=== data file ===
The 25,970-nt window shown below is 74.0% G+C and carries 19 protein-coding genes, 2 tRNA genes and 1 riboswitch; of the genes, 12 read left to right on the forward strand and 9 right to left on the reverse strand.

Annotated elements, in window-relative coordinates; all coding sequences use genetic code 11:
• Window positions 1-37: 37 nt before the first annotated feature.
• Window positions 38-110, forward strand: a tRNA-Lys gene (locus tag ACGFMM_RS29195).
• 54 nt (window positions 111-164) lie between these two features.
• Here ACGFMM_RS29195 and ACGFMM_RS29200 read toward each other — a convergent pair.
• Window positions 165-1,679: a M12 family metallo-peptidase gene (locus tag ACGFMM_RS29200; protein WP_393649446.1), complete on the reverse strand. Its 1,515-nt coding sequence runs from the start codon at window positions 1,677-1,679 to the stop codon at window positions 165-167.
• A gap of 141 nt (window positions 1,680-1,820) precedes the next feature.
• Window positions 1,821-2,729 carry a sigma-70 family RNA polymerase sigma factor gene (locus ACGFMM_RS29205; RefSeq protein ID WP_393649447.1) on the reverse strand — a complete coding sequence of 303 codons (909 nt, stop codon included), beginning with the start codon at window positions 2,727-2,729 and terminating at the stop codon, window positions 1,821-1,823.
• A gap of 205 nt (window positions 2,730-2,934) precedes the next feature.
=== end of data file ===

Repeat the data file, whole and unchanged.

The 25,970-nt window shown below is 74.0% G+C and carries 19 protein-coding genes, 2 tRNA genes and 1 riboswitch; of the genes, 12 read left to right on the forward strand and 9 right to left on the reverse strand.

Annotated elements, in window-relative coordinates; all coding sequences use genetic code 11:
• Window positions 1-37: 37 nt before the first annotated feature.
• Window positions 38-110, forward strand: a tRNA-Lys gene (locus tag ACGFMM_RS29195).
• 54 nt (window positions 111-164) lie between these two features.
• Here ACGFMM_RS29195 and ACGFMM_RS29200 read toward each other — a convergent pair.
• Window positions 165-1,679: a M12 family metallo-peptidase gene (locus tag ACGFMM_RS29200; protein WP_393649446.1), complete on the reverse strand. Its 1,515-nt coding sequence runs from the start codon at window positions 1,677-1,679 to the stop codon at window positions 165-167.
• A gap of 141 nt (window positions 1,680-1,820) precedes the next feature.
• Window positions 1,821-2,729 carry a sigma-70 family RNA polymerase sigma factor gene (locus ACGFMM_RS29205; RefSeq protein ID WP_393649447.1) on the reverse strand — a complete coding sequence of 303 codons (909 nt, stop codon included), beginning with the start codon at window positions 2,727-2,729 and terminating at the stop codon, window positions 1,821-1,823.
• A gap of 205 nt (window positions 2,730-2,934) precedes the next feature.